CRH’s Indian associate My Home Industries buys Sree Jayajothi Cements for $230M

My Home Industries Ltd (MHIL), an equal equity joint venture between Irish building materials major CRH and Hyderabad-based My Home Group, has struck a deal to buy Sree Jayajothi Cements Ltd (SJCL) at an enterprise value of Rs 1,400 crore ($230 million), as per a company statement.

SJCL is majority-owned by Chennai-based Shriram Group firm Shriram EPC Ltd while its original promoters hold the remaining stake. The firm was part of the Jayajothi Group based in Rajapalayam in Tamil Nadu and promoted by TR Kannan and his family.

Early last year, PE-backed engineering procurement and construction firm Shriram EPC acquired majority stake in Andhra Pradesh-based SJCL in a unique deal through conversion of debt into equity. The cement firm could not pay for the services provided by Shriram EPC to build the cement unit’s assets.

SJCL, which has a 3.2 million tonne cement plant at Kurnool in Andhra Pradesh, owed Shriram EPC around Rs 500 crore, of which the convertible option was around Rs 300 crore.

The firm was looking for buyers for the cement unit, which was not a part of its core business. It had previously held talks with several PE firms including Blackstone.

Shriram EPC will use the money from the stake sale primarily for debt reduction in line with its goal of improving its financial profile and strengthening its core business. It will also result in the release of debt on ITS book, which was undertaken on behalf of SJCL.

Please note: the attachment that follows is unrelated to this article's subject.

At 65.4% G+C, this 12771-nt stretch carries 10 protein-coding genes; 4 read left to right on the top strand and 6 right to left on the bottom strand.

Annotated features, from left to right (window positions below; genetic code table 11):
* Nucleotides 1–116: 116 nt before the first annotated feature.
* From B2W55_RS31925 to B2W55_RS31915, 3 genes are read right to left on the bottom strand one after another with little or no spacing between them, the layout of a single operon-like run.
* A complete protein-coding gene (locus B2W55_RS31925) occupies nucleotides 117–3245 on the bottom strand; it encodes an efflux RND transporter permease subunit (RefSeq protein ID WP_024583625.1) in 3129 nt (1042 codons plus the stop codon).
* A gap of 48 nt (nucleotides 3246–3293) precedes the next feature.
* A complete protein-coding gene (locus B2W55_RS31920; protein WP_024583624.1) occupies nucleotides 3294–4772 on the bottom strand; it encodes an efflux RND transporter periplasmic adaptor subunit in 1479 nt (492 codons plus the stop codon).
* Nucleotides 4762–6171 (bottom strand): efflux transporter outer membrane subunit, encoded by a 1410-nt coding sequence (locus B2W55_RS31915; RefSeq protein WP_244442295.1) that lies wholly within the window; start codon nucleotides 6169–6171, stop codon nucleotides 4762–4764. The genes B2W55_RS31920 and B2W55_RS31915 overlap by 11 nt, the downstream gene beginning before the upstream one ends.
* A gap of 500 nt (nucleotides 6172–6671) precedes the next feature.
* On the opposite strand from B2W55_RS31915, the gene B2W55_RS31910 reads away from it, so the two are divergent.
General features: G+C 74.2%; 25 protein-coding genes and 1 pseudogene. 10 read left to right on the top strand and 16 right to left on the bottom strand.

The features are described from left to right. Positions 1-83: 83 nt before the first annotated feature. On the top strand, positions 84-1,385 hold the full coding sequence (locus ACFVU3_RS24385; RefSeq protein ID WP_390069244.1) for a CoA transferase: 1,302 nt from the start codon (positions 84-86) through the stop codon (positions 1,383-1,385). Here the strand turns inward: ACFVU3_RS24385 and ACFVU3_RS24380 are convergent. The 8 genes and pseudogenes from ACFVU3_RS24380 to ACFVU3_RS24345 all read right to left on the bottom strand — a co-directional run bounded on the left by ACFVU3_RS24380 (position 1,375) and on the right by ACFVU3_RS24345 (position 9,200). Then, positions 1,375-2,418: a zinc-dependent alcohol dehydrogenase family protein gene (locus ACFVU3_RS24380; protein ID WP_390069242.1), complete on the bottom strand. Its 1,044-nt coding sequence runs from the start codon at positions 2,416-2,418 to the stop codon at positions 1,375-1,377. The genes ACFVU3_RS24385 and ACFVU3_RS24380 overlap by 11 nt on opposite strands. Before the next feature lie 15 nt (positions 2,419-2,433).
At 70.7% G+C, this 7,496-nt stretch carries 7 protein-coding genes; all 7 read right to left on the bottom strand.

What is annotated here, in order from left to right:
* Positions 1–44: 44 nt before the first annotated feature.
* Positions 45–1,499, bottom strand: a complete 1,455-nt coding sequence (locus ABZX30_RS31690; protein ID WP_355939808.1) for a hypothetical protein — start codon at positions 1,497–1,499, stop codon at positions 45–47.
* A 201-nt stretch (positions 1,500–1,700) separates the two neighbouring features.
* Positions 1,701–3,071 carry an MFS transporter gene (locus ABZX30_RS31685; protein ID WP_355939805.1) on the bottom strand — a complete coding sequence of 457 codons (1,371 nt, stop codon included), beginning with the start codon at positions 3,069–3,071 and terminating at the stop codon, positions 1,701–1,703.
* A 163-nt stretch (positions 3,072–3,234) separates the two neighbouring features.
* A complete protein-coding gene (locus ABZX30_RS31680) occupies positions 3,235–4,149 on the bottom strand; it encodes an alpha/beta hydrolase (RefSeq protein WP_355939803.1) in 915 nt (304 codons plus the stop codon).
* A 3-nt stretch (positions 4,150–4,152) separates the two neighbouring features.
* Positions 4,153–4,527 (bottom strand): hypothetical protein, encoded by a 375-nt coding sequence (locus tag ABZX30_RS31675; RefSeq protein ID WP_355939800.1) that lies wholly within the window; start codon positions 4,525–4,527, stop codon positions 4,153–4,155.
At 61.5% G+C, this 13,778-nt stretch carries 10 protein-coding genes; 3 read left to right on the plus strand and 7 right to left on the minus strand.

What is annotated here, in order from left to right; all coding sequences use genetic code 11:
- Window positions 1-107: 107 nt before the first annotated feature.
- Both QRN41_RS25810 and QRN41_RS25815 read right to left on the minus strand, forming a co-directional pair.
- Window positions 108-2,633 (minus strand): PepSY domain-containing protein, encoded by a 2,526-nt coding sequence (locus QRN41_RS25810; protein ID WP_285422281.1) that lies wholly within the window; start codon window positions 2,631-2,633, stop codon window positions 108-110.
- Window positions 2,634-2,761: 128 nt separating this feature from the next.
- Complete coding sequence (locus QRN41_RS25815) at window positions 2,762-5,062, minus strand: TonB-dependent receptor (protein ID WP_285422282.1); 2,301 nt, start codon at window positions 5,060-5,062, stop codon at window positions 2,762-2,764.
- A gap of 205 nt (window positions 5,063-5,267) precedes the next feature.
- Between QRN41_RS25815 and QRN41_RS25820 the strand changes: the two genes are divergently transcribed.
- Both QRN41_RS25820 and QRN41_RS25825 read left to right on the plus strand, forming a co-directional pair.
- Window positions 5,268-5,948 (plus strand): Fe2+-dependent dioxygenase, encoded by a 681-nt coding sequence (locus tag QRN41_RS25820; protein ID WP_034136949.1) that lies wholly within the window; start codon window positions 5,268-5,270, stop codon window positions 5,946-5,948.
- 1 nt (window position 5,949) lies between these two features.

MAPE Advisory acted as the advisor to Shriram EPC for the deal.

Shriram EPC scrip shot up over 8 per cent and was quoting at Rs 47.4 a share on the BSE in mid-day trades in a strong Mumbai market on Monday.

“Cement was a non-core business for SEPC and by virtue of its vast experience in the cement industry, MHIL can bring its managerial and financial expertise on board and rapidly & profitably expand SJCL’s business,” said T Shivaraman, MD and CEO of Shriram EPC.

Shriram EPC provides engineering solutions such as multi-disciplinary design, EPC (engineering, procurement and construction) and project management services. The company focuses on providing turnkey solutions for ferrous and non-ferrous, cement, aluminium, copper and thermal power plants, water treatment & transmission, renewable energy, cooling towers and material handling. It is backed by names like New Vernon and Bessemer Venture Partners.

As for MHIL, the deal will strengthen its position as a mid-sized cement firm in the country. It is paying around Rs 4,375 a tonne for the deal, which is higher than what Dalmia Cement paid to buy two small cement firms in the eastern region of the country last year. This could be for building a stronger position in southern India where the bulk of its current operational presence is located. Cement is a largely localised & regional business, and consumption is mostly driven by production in the region.

“This acquisition will allow us to further expand our market base and achieve our targeted growth plans, taking our total cement capacity to 8.4 million tonnes annually. The strategic location of the plant, along with My Home’s technical and financial strength, will help us achieve significant synergies and economies of scale,” said Rameswar Rao J, chairman of MHIL.

Founded in 1984, MHIL is a 50:50 JV between Ireland’s CRH Plc and Hyderabad-based My Home Group. CRH had picked up 50 per cent stake in the privately held cement firm a few years ago and that initiative also marked its entry into the Indian market, dominated by its global rival Holcim and local giant UltraTech.

(Edited by Sanghamitra Mandal)

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